A viewer, such as view controller 216 is provided that shows the user which image or other document in the filmstrip area 204 the remote chat user is currently viewing, and enables the local chat user to determine whether to follows the remote user's focus and to view in the current media area 208 the same image or other document that the remote user is viewing, or to instead let the local user select which image to view. For example, if the user clicks on or otherwise activates a “follow friend” control 220, the remote user's view is presented in the current media area 208. Thus, the user view in the current media area 208 will follow the remote user's view, enabling the user to follow the remote user via the current media area 208 as the remote user clicks through his or her filmstrip. Otherwise, the current media area 208 will display an image selected by the local user, and the view controller 216 will display the image the remote user is viewing. If the local user had selected control 220, selection of an image in the thumbnail area 204 causes the selected image to be displayed in the current view area 208 and optionally disables the following mode. Activation of control 218 causes the view controller to be minimized so as to block the view of the current media area 208. Optionally, a user can prevent or disallow selected or all remote users from following or experiencing the user's actions or views by way of a view controller. By way of example, a user can optionally specify a preference for each other user in the user's contact or buddy database, wherein the preference specifies whether a given other user is allowed or not allowed to follow or experience the user' actions via the view controller. The preference can be stored in a the user account database or contact database and recalled when a chat session with another user is initiated. Optionally, this preference can be manually overridden by the user during a chat session. Optionally, the view controller 216, or portions thereof, can be semi-transparent and can overlay portions of the current media area 208 and/or the chat history or chat window 202.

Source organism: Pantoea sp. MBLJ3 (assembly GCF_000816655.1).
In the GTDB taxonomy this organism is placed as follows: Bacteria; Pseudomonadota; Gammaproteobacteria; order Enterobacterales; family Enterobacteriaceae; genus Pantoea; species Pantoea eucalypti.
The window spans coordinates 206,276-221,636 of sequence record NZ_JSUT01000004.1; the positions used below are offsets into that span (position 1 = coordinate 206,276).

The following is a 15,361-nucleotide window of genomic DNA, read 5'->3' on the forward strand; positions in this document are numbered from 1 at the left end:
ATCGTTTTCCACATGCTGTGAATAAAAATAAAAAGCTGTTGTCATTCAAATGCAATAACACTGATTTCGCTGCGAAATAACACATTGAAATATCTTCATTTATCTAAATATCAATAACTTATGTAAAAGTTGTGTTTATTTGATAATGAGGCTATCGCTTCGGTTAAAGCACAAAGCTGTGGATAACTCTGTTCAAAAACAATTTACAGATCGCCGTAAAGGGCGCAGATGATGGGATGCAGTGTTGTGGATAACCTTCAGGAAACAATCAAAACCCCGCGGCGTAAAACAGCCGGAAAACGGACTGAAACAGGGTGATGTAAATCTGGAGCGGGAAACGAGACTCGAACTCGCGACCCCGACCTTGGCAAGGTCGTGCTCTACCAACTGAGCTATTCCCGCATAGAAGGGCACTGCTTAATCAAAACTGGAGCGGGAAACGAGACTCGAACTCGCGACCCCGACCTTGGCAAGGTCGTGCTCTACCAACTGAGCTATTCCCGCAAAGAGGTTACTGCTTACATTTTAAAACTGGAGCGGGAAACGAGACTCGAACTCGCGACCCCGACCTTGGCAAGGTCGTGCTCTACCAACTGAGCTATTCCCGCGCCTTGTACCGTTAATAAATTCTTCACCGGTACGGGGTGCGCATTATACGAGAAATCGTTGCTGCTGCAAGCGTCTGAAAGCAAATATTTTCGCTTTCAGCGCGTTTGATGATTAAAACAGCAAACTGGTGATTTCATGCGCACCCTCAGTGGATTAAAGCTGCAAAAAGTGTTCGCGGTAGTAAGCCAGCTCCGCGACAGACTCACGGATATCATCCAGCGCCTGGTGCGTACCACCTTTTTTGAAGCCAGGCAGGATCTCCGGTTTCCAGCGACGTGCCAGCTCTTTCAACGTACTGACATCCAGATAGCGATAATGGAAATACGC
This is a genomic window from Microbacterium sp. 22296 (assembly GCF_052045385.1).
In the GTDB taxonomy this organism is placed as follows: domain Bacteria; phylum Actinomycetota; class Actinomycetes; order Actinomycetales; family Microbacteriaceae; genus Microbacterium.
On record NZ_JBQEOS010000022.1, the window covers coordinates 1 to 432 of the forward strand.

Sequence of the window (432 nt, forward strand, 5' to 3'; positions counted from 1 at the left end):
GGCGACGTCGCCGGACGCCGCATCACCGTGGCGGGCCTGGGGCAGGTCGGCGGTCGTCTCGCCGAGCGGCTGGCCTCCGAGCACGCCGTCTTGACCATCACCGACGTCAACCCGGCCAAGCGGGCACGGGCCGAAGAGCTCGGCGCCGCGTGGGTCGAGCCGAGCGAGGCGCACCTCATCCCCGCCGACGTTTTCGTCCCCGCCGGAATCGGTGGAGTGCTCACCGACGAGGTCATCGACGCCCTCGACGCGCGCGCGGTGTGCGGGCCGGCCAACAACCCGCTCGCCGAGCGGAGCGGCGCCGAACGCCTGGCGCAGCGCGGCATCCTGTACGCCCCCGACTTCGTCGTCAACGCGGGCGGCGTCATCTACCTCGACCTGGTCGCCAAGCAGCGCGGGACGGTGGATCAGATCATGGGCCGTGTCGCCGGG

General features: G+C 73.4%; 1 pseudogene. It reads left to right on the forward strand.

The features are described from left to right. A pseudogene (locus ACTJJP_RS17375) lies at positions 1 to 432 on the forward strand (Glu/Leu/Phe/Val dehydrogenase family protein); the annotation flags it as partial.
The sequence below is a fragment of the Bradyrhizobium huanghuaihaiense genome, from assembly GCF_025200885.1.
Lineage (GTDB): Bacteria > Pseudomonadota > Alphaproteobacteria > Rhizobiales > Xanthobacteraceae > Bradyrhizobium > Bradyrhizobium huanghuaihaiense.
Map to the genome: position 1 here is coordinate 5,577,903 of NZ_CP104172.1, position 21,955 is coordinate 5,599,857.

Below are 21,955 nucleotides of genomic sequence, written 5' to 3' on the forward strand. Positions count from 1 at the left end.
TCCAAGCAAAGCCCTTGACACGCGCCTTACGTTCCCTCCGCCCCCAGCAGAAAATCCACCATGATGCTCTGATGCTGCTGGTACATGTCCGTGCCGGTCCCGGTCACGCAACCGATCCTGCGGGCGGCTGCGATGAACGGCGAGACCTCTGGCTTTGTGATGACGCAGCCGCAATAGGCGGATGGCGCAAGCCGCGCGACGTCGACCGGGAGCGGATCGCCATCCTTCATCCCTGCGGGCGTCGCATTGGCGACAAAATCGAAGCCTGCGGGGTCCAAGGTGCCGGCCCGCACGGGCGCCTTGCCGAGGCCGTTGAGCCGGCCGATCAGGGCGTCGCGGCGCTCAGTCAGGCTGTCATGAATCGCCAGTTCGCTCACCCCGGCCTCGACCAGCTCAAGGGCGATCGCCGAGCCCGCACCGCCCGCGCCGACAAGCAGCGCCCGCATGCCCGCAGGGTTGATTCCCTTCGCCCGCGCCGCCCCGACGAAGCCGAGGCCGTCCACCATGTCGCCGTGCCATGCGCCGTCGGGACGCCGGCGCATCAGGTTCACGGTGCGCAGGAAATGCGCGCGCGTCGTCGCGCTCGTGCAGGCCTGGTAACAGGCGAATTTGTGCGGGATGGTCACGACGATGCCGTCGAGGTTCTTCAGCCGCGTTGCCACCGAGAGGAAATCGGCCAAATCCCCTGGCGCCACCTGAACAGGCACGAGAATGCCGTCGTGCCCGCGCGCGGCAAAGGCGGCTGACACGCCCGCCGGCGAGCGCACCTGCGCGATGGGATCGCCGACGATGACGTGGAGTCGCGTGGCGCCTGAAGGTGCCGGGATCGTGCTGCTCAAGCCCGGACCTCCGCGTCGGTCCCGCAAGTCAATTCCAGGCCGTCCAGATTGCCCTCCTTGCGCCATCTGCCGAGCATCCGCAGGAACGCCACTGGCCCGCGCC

For other files, such as, by way of example, audio files, video files, document files and so on, thumbnails or other representations are optionally also provided, wherein the filmstrip area 204 and current media area 208 provide areas for presentation of those files, and for corresponding controls. For example, for files that have a time component, such as audio or video media, the controls can include fast forward, reverse, play, and pause controls.
A chat window 202 is provided that displays a scrollable or otherwise navigable transcript of the chat text displayed in association with corresponding thumbnails of pictures. As illustrated, the transcript is segmented into lines of text corresponding to the picture that was the focus at the time chat text was sent. The transcript further includes a time and date stamp indicating when text, images or other documents were sent and/or received.
A user can scroll back through the chat window and view the chat text and corresponding pictures via a scroll bar, using cursor controls, a mouse scroll wheel, or otherwise. As discussed herein, a detected or inferred change in conversation focus may be indicated with a visual mechanism, such as by way of example, a line of separation, change in color, emphasis, or the like.